Physicians and the general public are increasingly using web-based tools to find answers to medical questions. The field of rare diseases is especially challenging and important as shown by the long delay and many mistakes associated with diagnoses. In this paper we review recent initiatives on the use of web search, social media and data mining in data repositories for medical diagnosis. We compare the retrieval accuracy on 56 rare disease cases with known diagnosis for the web search tools google.com, pubmed.gov, omim.org and our own search tool findzebra.com. We give a detailed description of IBM's Watson system and make a rough comparison between findzebra.com and Watson on subsets of the Doctor's dilemma dataset. The recall@10 and recall@20 (fraction of cases where the correct result appears in top 10 and top 20) for the 56 cases are found to be be 29%, 16%, 27% and 59% and 32%, 18%, 34% and 64%, respectively. Thus, FindZebra has a significantly (p <0.01) higher recall than the other 3 search engines. When tested under the same conditions, Watson and FindZebra showed similar recall@10 accuracy. However, the tests were performed on different subsets of Doctors dilemma questions. Advances in technology and access to high quality data have opened new possibilities for aiding the diagnostic process. Specialized search engines, data mining tools and social media are some of the areas that hold promise.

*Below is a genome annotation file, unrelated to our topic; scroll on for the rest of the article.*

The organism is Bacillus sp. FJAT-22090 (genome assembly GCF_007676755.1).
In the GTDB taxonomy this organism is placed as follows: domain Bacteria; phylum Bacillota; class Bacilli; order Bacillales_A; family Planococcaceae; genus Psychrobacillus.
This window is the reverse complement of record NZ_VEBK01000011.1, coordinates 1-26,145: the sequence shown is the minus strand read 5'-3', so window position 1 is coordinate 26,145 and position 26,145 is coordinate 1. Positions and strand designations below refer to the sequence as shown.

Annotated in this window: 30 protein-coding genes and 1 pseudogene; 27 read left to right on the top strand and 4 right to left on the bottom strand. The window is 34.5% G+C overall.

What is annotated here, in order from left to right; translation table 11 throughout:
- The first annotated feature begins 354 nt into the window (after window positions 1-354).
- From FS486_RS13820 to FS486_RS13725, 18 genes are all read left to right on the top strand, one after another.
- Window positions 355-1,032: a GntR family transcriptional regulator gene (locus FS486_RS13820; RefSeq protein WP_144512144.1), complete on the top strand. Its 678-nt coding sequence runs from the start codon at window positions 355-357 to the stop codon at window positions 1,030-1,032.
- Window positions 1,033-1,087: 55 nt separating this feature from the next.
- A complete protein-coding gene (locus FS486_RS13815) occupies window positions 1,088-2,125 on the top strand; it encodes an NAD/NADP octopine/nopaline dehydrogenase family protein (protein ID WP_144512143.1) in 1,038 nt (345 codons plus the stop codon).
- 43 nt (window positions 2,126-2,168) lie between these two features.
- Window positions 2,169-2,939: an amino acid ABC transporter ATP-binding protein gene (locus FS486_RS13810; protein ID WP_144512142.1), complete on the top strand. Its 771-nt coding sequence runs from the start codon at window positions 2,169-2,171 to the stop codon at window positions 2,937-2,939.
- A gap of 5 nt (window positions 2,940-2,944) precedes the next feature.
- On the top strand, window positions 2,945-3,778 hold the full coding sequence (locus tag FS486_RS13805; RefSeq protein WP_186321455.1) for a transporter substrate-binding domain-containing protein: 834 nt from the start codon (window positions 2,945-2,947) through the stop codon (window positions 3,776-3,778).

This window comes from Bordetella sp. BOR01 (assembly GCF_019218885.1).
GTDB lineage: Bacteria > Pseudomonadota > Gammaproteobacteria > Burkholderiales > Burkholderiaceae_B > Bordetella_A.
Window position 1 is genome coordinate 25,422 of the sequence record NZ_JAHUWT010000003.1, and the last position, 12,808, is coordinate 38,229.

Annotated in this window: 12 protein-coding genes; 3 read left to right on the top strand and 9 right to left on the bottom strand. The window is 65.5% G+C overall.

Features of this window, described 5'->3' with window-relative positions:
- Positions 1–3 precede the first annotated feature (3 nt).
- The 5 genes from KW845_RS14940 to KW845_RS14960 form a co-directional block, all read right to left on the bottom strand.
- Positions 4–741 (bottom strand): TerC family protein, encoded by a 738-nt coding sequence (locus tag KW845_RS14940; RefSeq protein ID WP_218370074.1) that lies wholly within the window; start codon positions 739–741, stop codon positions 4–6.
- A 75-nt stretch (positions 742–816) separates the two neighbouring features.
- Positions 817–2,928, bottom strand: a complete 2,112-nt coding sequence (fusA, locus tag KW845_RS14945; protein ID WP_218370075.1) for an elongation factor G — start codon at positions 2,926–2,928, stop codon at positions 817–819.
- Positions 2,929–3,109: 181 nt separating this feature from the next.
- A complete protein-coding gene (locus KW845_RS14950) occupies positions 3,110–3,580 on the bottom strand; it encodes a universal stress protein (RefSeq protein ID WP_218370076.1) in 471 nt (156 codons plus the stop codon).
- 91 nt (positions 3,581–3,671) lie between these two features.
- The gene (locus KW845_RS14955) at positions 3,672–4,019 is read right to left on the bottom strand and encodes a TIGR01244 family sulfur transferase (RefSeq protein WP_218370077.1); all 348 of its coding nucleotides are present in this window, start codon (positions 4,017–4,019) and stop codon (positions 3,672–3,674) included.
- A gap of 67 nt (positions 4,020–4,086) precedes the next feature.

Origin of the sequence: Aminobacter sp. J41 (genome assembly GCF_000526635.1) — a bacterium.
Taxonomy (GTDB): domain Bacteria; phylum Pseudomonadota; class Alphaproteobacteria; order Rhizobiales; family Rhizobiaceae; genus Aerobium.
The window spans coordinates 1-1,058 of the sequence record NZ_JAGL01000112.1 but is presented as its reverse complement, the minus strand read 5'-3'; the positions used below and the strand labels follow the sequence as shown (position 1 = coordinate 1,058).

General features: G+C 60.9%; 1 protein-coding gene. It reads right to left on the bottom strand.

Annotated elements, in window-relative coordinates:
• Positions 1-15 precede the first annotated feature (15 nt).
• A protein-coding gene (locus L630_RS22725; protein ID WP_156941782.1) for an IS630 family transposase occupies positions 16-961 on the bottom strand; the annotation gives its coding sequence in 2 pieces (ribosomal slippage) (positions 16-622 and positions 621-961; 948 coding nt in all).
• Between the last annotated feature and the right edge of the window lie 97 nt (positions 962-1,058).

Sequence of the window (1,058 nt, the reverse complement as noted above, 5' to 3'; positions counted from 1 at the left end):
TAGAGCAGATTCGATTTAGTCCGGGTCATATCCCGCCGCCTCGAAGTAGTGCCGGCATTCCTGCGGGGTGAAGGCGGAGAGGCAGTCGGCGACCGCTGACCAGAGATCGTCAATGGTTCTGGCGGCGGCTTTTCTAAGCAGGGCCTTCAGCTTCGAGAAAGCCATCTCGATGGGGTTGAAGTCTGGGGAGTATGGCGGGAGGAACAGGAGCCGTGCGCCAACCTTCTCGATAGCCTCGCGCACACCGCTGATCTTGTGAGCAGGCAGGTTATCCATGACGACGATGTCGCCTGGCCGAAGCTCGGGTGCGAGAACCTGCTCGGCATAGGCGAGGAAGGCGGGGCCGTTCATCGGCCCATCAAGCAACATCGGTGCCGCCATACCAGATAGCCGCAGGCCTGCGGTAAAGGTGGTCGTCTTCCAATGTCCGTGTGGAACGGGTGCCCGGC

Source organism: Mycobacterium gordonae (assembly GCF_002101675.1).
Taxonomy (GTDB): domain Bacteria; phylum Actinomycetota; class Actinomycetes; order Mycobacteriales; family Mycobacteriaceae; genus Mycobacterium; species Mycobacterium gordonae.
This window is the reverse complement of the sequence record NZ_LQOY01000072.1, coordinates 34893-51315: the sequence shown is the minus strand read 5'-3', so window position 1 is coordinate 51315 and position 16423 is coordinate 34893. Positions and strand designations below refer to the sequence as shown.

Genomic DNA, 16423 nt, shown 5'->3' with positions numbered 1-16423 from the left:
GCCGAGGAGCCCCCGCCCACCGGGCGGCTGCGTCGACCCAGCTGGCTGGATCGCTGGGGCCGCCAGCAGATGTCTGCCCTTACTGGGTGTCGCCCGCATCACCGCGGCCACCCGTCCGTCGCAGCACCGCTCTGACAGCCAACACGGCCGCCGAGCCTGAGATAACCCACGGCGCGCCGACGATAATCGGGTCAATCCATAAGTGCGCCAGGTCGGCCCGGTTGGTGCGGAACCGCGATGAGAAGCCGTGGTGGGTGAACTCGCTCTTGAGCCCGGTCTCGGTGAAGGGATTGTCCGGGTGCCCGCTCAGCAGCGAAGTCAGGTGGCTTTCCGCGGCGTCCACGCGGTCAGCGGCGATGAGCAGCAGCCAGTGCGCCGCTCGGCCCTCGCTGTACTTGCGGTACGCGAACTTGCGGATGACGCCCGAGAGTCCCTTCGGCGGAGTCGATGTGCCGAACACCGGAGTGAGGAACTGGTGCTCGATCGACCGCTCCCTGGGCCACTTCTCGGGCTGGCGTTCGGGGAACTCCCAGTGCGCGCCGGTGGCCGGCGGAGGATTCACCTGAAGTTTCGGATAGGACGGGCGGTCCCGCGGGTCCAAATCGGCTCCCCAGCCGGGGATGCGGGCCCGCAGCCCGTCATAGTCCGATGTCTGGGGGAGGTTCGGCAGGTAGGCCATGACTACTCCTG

- clinical diagnosis decision support systems
- data mining
- information retrieval
- machine learning
- rare diseases
- search engines
Svenstrup, D. T., Jørgensen, H. L., & Winther, O. (2015). Rare disease diagnosis: A review of web search, social media and large-scale data-mining approaches. Rare Diseases (Online), 3(1), [e1083145]. https://doi.org/10.1080/21675511.2015.1083145